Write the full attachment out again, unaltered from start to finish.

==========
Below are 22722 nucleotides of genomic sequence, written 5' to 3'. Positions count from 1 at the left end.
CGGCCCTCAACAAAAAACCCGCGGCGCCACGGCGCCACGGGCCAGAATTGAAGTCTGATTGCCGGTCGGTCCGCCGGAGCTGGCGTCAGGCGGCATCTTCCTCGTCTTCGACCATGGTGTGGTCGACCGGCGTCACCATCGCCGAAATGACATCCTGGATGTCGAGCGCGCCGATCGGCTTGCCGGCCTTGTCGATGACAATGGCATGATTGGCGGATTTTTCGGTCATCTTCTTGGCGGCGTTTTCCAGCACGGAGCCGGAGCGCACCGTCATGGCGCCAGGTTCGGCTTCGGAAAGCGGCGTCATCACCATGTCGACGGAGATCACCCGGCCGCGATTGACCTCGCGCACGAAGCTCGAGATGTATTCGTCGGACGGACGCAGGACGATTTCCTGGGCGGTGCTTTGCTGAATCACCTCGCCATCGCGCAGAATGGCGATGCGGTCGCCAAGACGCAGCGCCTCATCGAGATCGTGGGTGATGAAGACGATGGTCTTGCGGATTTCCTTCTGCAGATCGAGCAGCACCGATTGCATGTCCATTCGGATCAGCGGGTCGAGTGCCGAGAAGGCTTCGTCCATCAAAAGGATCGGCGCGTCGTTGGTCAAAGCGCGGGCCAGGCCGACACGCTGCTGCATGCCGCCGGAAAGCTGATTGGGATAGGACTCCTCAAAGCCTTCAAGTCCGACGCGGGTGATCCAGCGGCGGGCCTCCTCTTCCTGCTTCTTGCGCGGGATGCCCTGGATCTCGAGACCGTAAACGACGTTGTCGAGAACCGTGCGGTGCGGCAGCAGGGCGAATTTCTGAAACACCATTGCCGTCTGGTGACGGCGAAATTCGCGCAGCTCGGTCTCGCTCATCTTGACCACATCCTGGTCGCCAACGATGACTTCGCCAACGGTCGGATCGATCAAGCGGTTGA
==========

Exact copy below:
Below are 22722 nucleotides of genomic sequence, written 5' to 3'. Positions count from 1 at the left end.
CGGCCCTCAACAAAAAACCCGCGGCGCCACGGCGCCACGGGCCAGAATTGAAGTCTGATTGCCGGTCGGTCCGCCGGAGCTGGCGTCAGGCGGCATCTTCCTCGTCTTCGACCATGGTGTGGTCGACCGGCGTCACCATCGCCGAAATGACATCCTGGATGTCGAGCGCGCCGATCGGCTTGCCGGCCTTGTCGATGACAATGGCATGATTGGCGGATTTTTCGGTCATCTTCTTGGCGGCGTTTTCCAGCACGGAGCCGGAGCGCACCGTCATGGCGCCAGGTTCGGCTTCGGAAAGCGGCGTCATCACCATGTCGACGGAGATCACCCGGCCGCGATTGACCTCGCGCACGAAGCTCGAGATGTATTCGTCGGACGGACGCAGGACGATTTCCTGGGCGGTGCTTTGCTGAATCACCTCGCCATCGCGCAGAATGGCGATGCGGTCGCCAAGACGCAGCGCCTCATCGAGATCGTGGGTGATGAAGACGATGGTCTTGCGGATTTCCTTCTGCAGATCGAGCAGCACCGATTGCATGTCCATTCGGATCAGCGGGTCGAGTGCCGAGAAGGCTTCGTCCATCAAAAGGATCGGCGCGTCGTTGGTCAAAGCGCGGGCCAGGCCGACACGCTGCTGCATGCCGCCGGAAAGCTGATTGGGATAGGACTCCTCAAAGCCTTCAAGTCCGACGCGGGTGATCCAGCGGCGGGCCTCCTCTTCCTGCTTCTTGCGCGGGATGCCCTGGATCTCGAGACCGTAAACGACGTTGTCGAGAACCGTGCGGTGCGGCAGCAGGGCGAATTTCTGAAACACCATTGCCGTCTGGTGACGGCGAAATTCGCGCAGCTCGGTCTCGCTCATCTTGACCACATCCTGGTCGCCAACGATGACTTCGCCAACGGTCGGATCGATCAAGCGGTTGA